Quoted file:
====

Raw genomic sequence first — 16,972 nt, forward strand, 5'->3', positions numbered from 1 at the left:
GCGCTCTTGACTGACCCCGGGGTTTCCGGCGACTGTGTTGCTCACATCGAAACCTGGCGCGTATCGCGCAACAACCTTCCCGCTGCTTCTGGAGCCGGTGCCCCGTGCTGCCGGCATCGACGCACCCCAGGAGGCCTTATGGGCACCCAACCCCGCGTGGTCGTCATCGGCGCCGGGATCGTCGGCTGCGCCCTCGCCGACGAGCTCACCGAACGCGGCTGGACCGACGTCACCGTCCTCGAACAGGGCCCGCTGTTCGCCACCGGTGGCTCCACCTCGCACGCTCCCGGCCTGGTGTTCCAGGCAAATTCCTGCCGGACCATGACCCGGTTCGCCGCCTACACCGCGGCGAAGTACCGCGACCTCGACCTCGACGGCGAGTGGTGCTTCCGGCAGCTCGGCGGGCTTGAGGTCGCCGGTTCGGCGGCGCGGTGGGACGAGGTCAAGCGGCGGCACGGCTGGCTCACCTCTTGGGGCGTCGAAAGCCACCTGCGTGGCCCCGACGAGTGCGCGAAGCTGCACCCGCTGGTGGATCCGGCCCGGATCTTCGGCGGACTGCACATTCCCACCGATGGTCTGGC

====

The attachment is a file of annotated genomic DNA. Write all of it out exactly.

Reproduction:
Raw genomic sequence first — 16,972 nt, forward strand, 5'->3', positions numbered from 1 at the left:
GCGCTCTTGACTGACCCCGGGGTTTCCGGCGACTGTGTTGCTCACATCGAAACCTGGCGCGTATCGCGCAACAACCTTCCCGCTGCTTCTGGAGCCGGTGCCCCGTGCTGCCGGCATCGACGCACCCCAGGAGGCCTTATGGGCACCCAACCCCGCGTGGTCGTCATCGGCGCCGGGATCGTCGGCTGCGCCCTCGCCGACGAGCTCACCGAACGCGGCTGGACCGACGTCACCGTCCTCGAACAGGGCCCGCTGTTCGCCACCGGTGGCTCCACCTCGCACGCTCCCGGCCTGGTGTTCCAGGCAAATTCCTGCCGGACCATGACCCGGTTCGCCGCCTACACCGCGGCGAAGTACCGCGACCTCGACCTCGACGGCGAGTGGTGCTTCCGGCAGCTCGGCGGGCTTGAGGTCGCCGGTTCGGCGGCGCGGTGGGACGAGGTCAAGCGGCGGCACGGCTGGCTCACCTCTTGGGGCGTCGAAAGCCACCTGCGTGGCCCCGACGAGTGCGCGAAGCTGCACCCGCTGGTGGATCCGGCCCGGATCTTCGGCGGACTGCACATTCCCACCGATGGTCTGGC